The majority of Iranians, i.e. the young Iranians (70% of Iranians are 30- and 85% are 45-) don’t want to have a classic and bloody revolution in Iran, but if the Mullahs, the Monarchists, and their western supporters want to take Iran back to the Stone Age, the last classic revolution in Iran, will be very surprising, very tragic, and very meaningful. In 21st century, and when Iran has about 20 million university-educated people, even God can not restore the monarchy in Iran, and even God can not keep the Islamic regime safe. The religious tyranny and the monarchy (secular tyranny) are dead in Iran . Now, many Iranian youths are angry, and say: “We want a modern revolution, but If the Iranian bastards and their western supporters continue their shameful acts; if they unplug the internet; if they try to choke us; and if they try to take us back to the Stone Age, you can be sure that in our revolution, in the last classic revolution in Iran, we will hang the last king (Reza Pahlavi) from the intestine of the last Mullah (Khamenei), in the British Embassy yard“.

Albert Camus’s “The Plague”, 3

October 1, 2011

It’s the third part of our excerpts of The Plague, that is an allegorical story of our current world. Our excerpts are a very compact version of Albert Camus’s The Plague, and will be published in four parts. The first and second parts have been published before, and here are the third part :

“The following day, as a result of what was considered excessive insistence, Rieux persuaded the Prefect’s office to appoint a health commission … Richard announced that in his opinion they should not give way to panic: all they could say for certain was that it was an infection with inguinal complications; and it was dangerous to jump to conclusions. Old Castel announced that he knew very well it was plague, but that, of course, if they were to acknowledge the fact officially, they would have to take stern measures. He knew that, underneath, this was what held his colleagues back and as a result, not to upset them, he was quite willing to state that it was not plague… Richard emphasized that this meant they should not rush to judgment and that they would at least have to wait for the statistical result of the series of analyses, which had begun a few days earlier …Richard felt that they should not paint too black a picture, and that in any case there was no proof of contagion since the relatives of his patients were still unaffected …‘If we don’t acknowledge it,’ said Rieux, ‘it still threatens to kill half the population of the town’. Richard interrupted nervously … Rieux asked: “Was Dr Richard prepared to take responsibility for stating that the epidemic would stop without strict preventive health measures?” Richard hesitated and looked at Rieux. ‘Sincerely, tell me what you think: are you certain that this is plague?’ ‘You’re asking the wrong question. It is not a matter of vocabulary, but a matter of time’ … The day after the conference, it even entered the newspapers, but under a harmless guise, since they merely made a few allusions to it . On the day after that Rieux could read some little white posters that they had rapidly had stuck up in the least obtrusive corners of the town. From this poster it was hard to reach the conclusion that the authorities were confronting the situation. The measures were far from draconian and it appeared that a good deal had been done to avoid upsetting public opinion.The preamble to the decree announced that a few cases of a pernicious fever had been detected in the commune of Oran, though it was not yet possible to say whether or not it was contagious. These cases were not specific enough to be really disturbing and there was no doubt that the population would remain calm … The day before, around ten patients had died in the town … ‘People are talking about an epidemic. Is it true, doctor?’, the patient asked. ‘People are always talking, that’s normal,’ Rieux said. ‘You’re right. And when a dozen people die, they’ll say it’s the end of the world. It’s just what we don’t need‘ … Up to then, sick people had made it easy for him, they had come halfway to meet him. Now, for the first time, the doctor felt that they were reticent, retreating into the depths of their illness with a kind of suspicious astonishment. This was a struggle to which he had not yet become accustomed … ‘So doctor, is it cholera?’ “Where did you get that idea?’ ‘In the paper. The radio says the same thing.’ ‘No, it’s not cholera. ‘In any case,’ the old man said, in a state of great excitement, ‘they’re exaggerating, aren’t they, those bigwigs?’ ‘Don’t believe any of it,’ said the doctor.… However, in four days the infection took four surprising leaps: 16 dead, then 24, 28 and 32. On the fourth day they announced the opening of the auxiliary hospital in an infants’ school … Rieux decided to phone the Prefect. ‘What we are doing is not enough.’ ‘I have the figures,’ the Prefect said. ‘They certainly are disturbing.’ ‘They are more than disturbing, they are quite unequivocal.’ ‘I’m going to ask for instructions from the State government.’ Rieux hung up, ‘Instructions! What he needs is imagination’ … In the evenings the same crowd filled the streets and queues extended outside the cinemas. The epidemic seemed to be declining and for a few days they counted only ten or so deaths. Then, suddenly, it shot up. On the day when the death-toll once more reached thirty , Rieux looked at the official telegram which the Prefect had held out to him, saying: ‘They’re scared.’ The telegram read: “‘DECLARE A STATE OF PLAGUE STOP CLOSE THE TOWN'”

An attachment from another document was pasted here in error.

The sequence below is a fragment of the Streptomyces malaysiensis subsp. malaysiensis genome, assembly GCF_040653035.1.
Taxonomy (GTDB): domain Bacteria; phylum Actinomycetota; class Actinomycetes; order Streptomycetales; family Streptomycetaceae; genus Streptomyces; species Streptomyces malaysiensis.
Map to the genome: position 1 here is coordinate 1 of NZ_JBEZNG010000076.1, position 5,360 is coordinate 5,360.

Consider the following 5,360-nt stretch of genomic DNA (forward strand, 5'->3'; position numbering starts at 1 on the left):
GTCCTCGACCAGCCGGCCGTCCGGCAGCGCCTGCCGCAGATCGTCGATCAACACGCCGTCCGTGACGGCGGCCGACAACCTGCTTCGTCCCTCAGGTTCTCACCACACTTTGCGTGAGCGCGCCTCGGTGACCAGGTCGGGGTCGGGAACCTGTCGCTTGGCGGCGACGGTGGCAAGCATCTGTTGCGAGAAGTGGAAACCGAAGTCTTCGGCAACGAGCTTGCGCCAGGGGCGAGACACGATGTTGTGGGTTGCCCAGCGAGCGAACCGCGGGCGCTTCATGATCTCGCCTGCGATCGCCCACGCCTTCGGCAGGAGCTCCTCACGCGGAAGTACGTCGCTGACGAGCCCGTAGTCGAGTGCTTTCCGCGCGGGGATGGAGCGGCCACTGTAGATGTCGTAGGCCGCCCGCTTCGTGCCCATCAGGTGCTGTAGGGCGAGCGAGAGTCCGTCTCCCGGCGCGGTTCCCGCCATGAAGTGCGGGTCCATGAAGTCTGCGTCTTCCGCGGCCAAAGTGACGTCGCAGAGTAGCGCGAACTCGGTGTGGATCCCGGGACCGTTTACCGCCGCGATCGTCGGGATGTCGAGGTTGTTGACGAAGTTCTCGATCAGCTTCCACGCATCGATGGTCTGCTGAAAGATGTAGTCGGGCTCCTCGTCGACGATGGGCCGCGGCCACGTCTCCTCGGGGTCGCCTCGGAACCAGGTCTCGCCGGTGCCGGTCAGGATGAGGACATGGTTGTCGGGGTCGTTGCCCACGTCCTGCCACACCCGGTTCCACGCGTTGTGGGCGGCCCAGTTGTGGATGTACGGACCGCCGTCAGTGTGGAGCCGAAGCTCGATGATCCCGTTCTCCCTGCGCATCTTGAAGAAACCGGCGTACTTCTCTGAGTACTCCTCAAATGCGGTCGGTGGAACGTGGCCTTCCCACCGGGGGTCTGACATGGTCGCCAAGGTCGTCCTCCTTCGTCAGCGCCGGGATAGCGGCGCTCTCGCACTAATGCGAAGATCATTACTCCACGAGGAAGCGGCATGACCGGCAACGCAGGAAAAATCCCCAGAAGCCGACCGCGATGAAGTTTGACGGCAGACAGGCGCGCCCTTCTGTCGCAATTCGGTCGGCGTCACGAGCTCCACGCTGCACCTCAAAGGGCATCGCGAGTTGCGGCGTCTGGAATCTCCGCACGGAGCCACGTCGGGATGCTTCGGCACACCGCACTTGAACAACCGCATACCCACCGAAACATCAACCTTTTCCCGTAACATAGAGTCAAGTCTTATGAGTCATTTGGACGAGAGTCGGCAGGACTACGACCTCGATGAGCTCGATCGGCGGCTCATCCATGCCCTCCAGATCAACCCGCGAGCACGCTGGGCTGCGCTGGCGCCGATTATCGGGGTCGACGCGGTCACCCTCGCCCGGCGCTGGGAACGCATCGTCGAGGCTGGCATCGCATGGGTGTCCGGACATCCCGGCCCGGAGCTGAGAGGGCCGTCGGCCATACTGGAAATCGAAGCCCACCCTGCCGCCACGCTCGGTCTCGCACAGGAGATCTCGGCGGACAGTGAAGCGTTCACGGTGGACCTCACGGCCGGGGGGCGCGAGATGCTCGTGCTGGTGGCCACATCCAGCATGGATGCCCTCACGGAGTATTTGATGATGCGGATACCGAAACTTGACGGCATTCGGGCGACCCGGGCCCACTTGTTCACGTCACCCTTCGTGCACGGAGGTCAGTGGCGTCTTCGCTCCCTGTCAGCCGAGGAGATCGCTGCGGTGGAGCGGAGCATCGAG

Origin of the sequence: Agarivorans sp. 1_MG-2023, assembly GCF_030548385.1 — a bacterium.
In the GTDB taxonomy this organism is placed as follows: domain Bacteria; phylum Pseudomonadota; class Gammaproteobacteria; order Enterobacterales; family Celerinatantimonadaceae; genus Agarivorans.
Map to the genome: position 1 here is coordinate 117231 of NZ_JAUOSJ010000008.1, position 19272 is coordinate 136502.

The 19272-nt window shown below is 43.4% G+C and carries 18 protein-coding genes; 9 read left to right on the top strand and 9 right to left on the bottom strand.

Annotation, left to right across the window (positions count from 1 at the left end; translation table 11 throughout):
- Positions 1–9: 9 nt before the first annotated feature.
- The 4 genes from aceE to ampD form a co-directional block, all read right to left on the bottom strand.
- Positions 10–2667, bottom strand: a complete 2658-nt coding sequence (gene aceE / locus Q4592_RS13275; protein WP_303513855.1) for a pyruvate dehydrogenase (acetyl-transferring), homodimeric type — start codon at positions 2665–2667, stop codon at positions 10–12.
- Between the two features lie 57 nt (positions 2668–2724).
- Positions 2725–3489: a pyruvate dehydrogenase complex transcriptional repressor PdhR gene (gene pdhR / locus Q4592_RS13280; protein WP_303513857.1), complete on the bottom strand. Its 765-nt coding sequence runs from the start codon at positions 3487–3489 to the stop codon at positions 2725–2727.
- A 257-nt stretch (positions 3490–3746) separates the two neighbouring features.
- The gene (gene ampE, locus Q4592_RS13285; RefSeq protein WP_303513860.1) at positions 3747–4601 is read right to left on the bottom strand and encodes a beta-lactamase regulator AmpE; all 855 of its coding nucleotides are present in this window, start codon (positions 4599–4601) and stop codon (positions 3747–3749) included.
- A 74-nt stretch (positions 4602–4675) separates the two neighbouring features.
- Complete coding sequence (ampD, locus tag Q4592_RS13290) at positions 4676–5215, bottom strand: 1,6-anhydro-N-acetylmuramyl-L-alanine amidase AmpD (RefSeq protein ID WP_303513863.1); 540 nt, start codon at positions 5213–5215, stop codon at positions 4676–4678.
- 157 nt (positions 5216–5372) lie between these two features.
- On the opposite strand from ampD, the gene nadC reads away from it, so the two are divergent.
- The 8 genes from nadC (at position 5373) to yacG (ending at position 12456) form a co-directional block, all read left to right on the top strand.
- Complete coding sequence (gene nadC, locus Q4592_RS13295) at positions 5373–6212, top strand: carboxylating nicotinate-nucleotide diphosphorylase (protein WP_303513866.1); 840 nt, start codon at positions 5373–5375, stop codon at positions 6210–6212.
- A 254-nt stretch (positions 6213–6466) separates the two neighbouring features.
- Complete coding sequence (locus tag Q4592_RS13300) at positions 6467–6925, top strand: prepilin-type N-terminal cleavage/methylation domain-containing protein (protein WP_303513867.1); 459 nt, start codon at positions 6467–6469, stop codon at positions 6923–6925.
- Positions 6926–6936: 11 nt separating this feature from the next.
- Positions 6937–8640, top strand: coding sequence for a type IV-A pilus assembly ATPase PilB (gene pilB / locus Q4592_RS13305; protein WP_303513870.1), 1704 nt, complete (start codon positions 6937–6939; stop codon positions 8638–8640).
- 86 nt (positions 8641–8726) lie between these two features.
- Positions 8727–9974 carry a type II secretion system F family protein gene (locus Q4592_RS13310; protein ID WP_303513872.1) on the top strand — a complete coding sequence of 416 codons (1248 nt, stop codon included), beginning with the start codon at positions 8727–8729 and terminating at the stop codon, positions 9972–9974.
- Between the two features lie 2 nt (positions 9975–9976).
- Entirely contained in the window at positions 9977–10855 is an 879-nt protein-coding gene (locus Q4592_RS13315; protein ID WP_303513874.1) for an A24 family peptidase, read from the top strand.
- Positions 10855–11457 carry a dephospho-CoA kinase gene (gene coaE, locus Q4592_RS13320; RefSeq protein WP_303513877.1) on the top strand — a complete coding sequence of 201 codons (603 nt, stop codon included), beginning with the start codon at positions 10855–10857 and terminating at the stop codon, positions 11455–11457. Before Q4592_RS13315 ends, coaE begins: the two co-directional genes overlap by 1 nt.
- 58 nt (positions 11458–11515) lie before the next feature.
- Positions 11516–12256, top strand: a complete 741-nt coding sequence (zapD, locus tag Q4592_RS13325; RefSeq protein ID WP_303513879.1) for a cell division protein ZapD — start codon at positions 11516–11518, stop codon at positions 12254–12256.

“From that point on, it could be said that the plague became the affair of us all. Up to then, despite the surprise and anxiety that these unusual events had brought us, everyone had gone on with his business, as well as he could, in the usual place. And that no doubt would continue. But, once the gates were closed, they all noticed that they were in the same boat, including the narrator himself, and that they had to adjust to the fact. This is how, for example, a quite individual feeling such as being separated from a loved one suddenly became, in the very first weeks, the feeling of a whole people and, together with fear, the greatest agony of that long period of exile … One of the most remarkable consequences of the closing of the gates was, indeed, a sudden separation of people who were not prepared for it. Mothers and children, wives, husbands and lovers, who had imagined a few days earlier that they were embarking on a temporary separation, who had embraced on the platform of the station with some pieces of last-minute advice, sure that they would see one another a few days or a few weeks later, deeply entrenched in their idiotic human faith in the future , this parting causing barely a pause in the course of their everyday concerns, found themselves abruptly and irremediably divided, prevented from meeting or communicating with one another, because the gates were closed some hours before the decree was published and, of course, it was impossible to consider individual cases … Even the faint satisfaction of writing letters was denied us. On the one hand, the town was no longer linked to the rest of the country by the usual means of communication, and on the other, a new decree forbade the exchange of any correspondence, to prevent letters from transmitting the infection … Intercity telephone calls, permitted at first, caused such overcrowding in public phone booths and on the lines that they were entirely stopped for a few days, then strictly limited to what were described as urgent cases … Very soon, those who were prisoners of the plague realized the danger to which they were exposing their loved ones and resigned themselves to enduring separation. At the worst point in the epidemic, we saw only one case where human feelings proved stronger than the fear of a horrible death. This was not, as you might imagine, a case of two young lovers induced to put love before suffering … In reality, we suffered doubly: from our own suffering first and then from what we imagined to be that of the absent loved one, whether son, spouse or lover … Thus, the first thing that the plague brought to our fellow-citizens was exile … At that moment, the collapse of the people’s morale, their will power and their patience was so abrupt that they felt they would never be able to climb back out of their hole. Consequently, they forced themselves never to think of the end of their suffering, never again to look towards the future and always, as it were, to keep their eyes lowered. But naturally this caution, this way of deceiving one’s pain and dropping one’s guard to refuse to fight, was ill-rewarded. At the same time as avoiding the collapse that they wished to avert at any price, they also deprived themselves of those moments, actually quite frequent, when they might have forgotten the plague by imagining their coming reunion with the ones they loved. Though this was exile, in most cases it was exile at home. And though the narrator only suffered an ordinary exile, he should not forget those, like the journalist Rambert and others, whose situation was different, and for whom the pain of separation was amplified by the fact that, being travelers surprised by the plague in the town, they were separated not only from the person to whom they could not return, but from their homes as well … Finally, in these extremes of loneliness, no one could hope for help from his neighbor and everyone remained alone with his anxieties… At the very moment when the inhabitants of the town started to panic, their thoughts were entirely concerned with the person for whom they were waiting. The egotism of love protected them in the midst of the general distress and, if they did think about the plague, it was always and only to the extent that it risked making their separation eternal … Their despair saved them from panic, so there was some good in their misfortune. For example, if it happened that one of them did succumb to the disease, it was almost always before he became aware of it. Dragged away from the long dialogue that he was holding inside himself with a shadow, he would then be cast forthwith into the still deeper silence of the earth. He had no time for anything. Despite these unusual scenes, the townspeople apparently found it hard to understand what was happening to them. There were those shared feelings, like separation or fear, but people also went on giving priority to their personal concerns. No one yet had really accepted the idea of the disease . Most were chiefly affected by whatever upset their habits or touched on their interests. They were annoyed or irritated by them, and these are not feelings with which to fight the plague”